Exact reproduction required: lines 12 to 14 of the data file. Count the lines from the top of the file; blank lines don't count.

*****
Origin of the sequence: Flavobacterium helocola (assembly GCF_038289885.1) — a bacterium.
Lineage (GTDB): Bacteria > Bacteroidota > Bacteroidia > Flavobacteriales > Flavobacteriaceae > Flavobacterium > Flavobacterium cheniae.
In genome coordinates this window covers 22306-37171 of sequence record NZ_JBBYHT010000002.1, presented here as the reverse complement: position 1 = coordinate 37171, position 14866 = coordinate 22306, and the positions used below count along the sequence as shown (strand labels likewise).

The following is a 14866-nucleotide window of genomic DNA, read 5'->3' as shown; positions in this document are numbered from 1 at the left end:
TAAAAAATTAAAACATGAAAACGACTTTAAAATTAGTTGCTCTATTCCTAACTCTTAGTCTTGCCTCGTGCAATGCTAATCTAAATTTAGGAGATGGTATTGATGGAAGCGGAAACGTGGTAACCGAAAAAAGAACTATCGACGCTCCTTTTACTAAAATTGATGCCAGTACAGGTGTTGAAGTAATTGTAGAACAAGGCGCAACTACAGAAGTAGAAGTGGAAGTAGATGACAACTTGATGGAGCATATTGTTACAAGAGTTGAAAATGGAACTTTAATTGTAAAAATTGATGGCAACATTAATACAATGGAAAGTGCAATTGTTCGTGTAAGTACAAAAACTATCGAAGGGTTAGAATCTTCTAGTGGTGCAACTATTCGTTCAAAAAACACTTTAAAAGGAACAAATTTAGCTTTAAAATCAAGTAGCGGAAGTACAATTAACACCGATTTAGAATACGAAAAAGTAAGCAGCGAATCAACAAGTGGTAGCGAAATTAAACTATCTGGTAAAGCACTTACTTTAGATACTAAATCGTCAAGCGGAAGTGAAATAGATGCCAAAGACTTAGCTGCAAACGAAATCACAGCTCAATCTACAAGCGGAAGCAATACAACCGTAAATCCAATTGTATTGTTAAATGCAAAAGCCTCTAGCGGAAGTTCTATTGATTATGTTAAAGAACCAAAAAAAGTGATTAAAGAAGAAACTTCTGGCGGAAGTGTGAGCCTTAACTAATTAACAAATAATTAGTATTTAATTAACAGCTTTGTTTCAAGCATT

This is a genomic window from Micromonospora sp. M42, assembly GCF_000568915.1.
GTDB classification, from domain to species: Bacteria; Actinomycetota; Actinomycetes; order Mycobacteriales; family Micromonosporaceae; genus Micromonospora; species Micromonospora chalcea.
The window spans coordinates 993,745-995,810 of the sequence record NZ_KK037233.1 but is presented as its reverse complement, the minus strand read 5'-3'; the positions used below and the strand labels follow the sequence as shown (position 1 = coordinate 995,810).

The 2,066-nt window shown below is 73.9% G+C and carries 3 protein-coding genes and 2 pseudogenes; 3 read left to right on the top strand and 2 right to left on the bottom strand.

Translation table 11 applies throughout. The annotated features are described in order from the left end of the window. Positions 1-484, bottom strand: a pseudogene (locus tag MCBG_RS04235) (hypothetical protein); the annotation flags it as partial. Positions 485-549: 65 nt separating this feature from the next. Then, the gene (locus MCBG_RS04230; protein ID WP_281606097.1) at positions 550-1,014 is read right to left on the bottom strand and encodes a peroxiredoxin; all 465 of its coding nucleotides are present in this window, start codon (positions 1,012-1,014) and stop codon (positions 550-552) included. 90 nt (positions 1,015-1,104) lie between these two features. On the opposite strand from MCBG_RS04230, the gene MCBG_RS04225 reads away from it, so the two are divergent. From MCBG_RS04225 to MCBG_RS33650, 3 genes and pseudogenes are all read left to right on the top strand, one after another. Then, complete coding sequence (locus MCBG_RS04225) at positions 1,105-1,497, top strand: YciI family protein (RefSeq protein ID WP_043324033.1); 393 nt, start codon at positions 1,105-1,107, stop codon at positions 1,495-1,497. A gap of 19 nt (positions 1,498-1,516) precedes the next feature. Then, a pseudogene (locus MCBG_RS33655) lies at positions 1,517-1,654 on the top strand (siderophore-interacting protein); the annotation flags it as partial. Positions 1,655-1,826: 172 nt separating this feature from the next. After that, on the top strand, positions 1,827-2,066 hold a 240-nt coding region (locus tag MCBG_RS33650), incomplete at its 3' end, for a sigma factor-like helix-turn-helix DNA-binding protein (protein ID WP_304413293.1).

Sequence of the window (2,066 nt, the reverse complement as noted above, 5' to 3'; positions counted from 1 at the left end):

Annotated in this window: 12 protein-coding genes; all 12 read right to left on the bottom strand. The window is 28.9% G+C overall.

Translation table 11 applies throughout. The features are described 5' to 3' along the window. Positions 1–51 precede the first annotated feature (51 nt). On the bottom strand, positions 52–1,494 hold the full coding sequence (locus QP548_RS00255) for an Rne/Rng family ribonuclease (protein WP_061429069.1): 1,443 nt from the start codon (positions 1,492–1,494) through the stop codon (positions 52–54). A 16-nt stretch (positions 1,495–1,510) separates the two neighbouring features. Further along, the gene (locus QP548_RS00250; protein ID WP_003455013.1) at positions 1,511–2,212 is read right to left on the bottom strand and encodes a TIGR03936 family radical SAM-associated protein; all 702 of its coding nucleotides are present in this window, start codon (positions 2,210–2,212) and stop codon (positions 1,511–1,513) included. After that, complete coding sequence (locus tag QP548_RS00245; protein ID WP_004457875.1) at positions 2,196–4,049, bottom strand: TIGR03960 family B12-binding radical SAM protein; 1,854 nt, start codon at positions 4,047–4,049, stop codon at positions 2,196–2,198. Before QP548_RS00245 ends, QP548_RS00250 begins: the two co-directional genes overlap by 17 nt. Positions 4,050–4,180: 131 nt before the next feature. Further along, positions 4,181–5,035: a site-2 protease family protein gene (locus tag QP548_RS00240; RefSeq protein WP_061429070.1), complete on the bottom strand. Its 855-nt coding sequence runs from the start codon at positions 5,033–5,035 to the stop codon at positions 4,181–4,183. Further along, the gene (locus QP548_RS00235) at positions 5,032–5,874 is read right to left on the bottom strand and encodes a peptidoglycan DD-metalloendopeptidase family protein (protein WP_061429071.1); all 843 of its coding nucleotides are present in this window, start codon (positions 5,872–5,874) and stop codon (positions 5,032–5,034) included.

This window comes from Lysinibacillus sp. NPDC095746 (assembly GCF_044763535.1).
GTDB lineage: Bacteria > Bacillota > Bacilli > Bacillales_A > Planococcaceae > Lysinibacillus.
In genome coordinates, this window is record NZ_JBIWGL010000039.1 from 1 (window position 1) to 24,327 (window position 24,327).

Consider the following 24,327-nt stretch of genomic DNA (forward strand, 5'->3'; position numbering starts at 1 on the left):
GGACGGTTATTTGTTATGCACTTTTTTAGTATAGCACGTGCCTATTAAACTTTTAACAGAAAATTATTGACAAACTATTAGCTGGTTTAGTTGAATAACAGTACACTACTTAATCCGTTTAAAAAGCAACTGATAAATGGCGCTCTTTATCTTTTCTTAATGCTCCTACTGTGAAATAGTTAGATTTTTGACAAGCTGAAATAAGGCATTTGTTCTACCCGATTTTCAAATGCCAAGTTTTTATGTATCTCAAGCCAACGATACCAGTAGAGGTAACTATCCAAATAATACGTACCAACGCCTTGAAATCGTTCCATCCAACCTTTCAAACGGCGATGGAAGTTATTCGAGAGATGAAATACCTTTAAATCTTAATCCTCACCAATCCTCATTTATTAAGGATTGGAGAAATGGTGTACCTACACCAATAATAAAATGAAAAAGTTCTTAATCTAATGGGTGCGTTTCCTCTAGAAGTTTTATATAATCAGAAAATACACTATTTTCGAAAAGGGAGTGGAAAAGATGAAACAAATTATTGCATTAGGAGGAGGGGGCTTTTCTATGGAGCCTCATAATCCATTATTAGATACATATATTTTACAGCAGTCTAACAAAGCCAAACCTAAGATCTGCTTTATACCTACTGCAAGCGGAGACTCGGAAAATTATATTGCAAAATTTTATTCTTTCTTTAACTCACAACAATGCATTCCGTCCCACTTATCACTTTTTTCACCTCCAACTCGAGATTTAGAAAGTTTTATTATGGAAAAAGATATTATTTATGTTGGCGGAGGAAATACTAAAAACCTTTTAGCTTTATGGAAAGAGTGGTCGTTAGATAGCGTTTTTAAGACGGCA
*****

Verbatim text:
Annotated in this window: 12 protein-coding genes; all 12 read right to left on the bottom strand. The window is 28.9% G+C overall.

Translation table 11 applies throughout. The features are described 5' to 3' along the window. Positions 1–51 precede the first annotated feature (51 nt). On the bottom strand, positions 52–1,494 hold the full coding sequence (locus QP548_RS00255) for an Rne/Rng family ribonuclease (protein WP_061429069.1): 1,443 nt from the start codon (positions 1,492–1,494) through the stop codon (positions 52–54). A 16-nt stretch (positions 1,495–1,510) separates the two neighbouring features. Further along, the gene (locus QP548_RS00250; protein ID WP_003455013.1) at positions 1,511–2,212 is read right to left on the bottom strand and encodes a TIGR03936 family radical SAM-associated protein; all 702 of its coding nucleotides are present in this window, start codon (positions 2,210–2,212) and stop codon (positions 1,511–1,513) included. After that, complete coding sequence (locus tag QP548_RS00245; protein ID WP_004457875.1) at positions 2,196–4,049, bottom strand: TIGR03960 family B12-binding radical SAM protein; 1,854 nt, start codon at positions 4,047–4,049, stop codon at positions 2,196–2,198. Before QP548_RS00245 ends, QP548_RS00250 begins: the two co-directional genes overlap by 17 nt. Positions 4,050–4,180: 131 nt before the next feature. Further along, positions 4,181–5,035: a site-2 protease family protein gene (locus tag QP548_RS00240; RefSeq protein WP_061429070.1), complete on the bottom strand. Its 855-nt coding sequence runs from the start codon at positions 5,033–5,035 to the stop codon at positions 4,181–4,183. Further along, the gene (locus QP548_RS00235) at positions 5,032–5,874 is read right to left on the bottom strand and encodes a peptidoglycan DD-metalloendopeptidase family protein (protein WP_061429071.1); all 843 of its coding nucleotides are present in this window, start codon (positions 5,872–5,874) and stop codon (positions 5,032–5,034) included.

This window comes from Lysinibacillus sp. NPDC095746 (assembly GCF_044763535.1).